The US economy continued to show strength throughout the month of June. Still, uncertainty about trade policies and speculation over Federal Reserve interest rate policy dominated the minds of investors, leading to another volatile month for financial markets. US economic growth continues to be robust as GDP was up 3.1% for the first quarter of 2019. The US labor market maintained its prolonged period of growth with both initial jobless claims and continuing claims steadily improving. Payroll growth, which started strong early in the second quarter did begin to show some signs of weakening later. The overall unemployment rate, however, remains strong at 3.6%, the lowest level observed since 1969. Consumer and producer prices alike continue to be subdued with both price indices hovering at or slightly above the 2% range. Although the retail purchase habits of Americans are constantly changing and adapting to new venues, retail sales numbers remained solid, signaling continued strength in the American consumer. In spite of numerous potential headwinds, the US economy continues to show strength and vitality, disproving all those who bet against it. Although no one logically thinks the current economic expansion will last forever, any resolution of the current trade dispute with China could put our economic system on a track for continued expansion for some time to come.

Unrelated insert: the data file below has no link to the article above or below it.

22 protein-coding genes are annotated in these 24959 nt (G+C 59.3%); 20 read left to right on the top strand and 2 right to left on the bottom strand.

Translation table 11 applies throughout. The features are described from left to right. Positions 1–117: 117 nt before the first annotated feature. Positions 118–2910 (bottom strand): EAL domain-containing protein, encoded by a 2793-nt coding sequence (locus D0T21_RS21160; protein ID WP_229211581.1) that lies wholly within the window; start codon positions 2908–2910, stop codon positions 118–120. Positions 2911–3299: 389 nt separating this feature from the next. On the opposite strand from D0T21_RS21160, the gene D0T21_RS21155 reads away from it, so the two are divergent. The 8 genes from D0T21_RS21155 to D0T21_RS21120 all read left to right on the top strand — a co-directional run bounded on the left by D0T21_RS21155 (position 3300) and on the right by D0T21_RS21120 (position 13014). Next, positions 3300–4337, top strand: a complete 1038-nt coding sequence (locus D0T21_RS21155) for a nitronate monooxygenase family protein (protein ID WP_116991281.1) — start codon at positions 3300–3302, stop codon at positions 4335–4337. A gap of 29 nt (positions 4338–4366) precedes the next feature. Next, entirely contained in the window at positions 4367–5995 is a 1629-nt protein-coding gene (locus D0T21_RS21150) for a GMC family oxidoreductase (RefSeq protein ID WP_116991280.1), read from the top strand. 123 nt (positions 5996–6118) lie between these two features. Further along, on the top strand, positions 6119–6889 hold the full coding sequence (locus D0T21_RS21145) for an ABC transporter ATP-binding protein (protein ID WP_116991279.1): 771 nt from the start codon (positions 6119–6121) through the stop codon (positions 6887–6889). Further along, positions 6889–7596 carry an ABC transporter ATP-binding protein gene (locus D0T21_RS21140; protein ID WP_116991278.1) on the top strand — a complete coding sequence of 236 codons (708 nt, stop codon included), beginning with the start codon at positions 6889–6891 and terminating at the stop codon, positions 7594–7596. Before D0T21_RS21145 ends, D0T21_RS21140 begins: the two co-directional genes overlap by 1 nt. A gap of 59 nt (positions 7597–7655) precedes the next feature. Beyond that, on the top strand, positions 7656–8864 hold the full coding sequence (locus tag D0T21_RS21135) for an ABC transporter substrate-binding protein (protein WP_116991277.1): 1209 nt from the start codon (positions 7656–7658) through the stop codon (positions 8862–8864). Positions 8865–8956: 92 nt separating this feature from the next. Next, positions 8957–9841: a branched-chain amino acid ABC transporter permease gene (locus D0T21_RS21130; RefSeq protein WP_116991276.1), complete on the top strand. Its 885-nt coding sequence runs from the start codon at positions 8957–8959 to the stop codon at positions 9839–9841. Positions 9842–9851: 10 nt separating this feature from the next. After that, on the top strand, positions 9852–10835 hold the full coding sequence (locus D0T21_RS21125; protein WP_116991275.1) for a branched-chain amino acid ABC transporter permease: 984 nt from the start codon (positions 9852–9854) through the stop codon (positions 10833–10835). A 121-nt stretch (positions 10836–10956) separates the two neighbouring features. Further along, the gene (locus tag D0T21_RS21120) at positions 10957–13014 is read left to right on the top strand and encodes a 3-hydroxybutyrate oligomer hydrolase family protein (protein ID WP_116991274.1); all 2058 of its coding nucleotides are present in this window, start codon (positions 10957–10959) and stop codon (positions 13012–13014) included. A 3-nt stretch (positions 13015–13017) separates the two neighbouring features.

As the equity market reacts to the ever-evolving foreign trade situation, stock price volatility continues to display its ugly head, although in a more constructive manner during June. Perceptions of the trade dispute with China turned more positive and the tumultuous May was followed by a strong June. Returns during June were the best since 1955 for the S&P500 and 1938 for the Dow. Equity returns for the month were positive across the board with the tech laden NASDAQ leading the way by posting a solid 7.51%. Meanwhile, YTD returns for equities remain impressive by virtually any measure. Expect the market to keep focusing on a trade resolution as key to continuing US economic expansion and corporate earnings growth.
Returns on bonds finished the month strongly, with corporate debt offering the best performance, logically moving in lockstep with the equity market. The US Treasury market saw yields in the 10-year note decline to 2.01% while the 2-year note yield declined to 1.76%. Notable was the yield on the 3-month T-Bill, which ended the month at 2.09%. This inversion of the yield curve, where shorter maturities offer higher yields than longer issues is often considered as predictive of an oncoming recession. Bond investors will keep a keen eye for clues as to how the Fed will navigate this potential economic downturn, and how any resolution on the trade dispute with China, or lack thereof, might affect the future interest rate environment.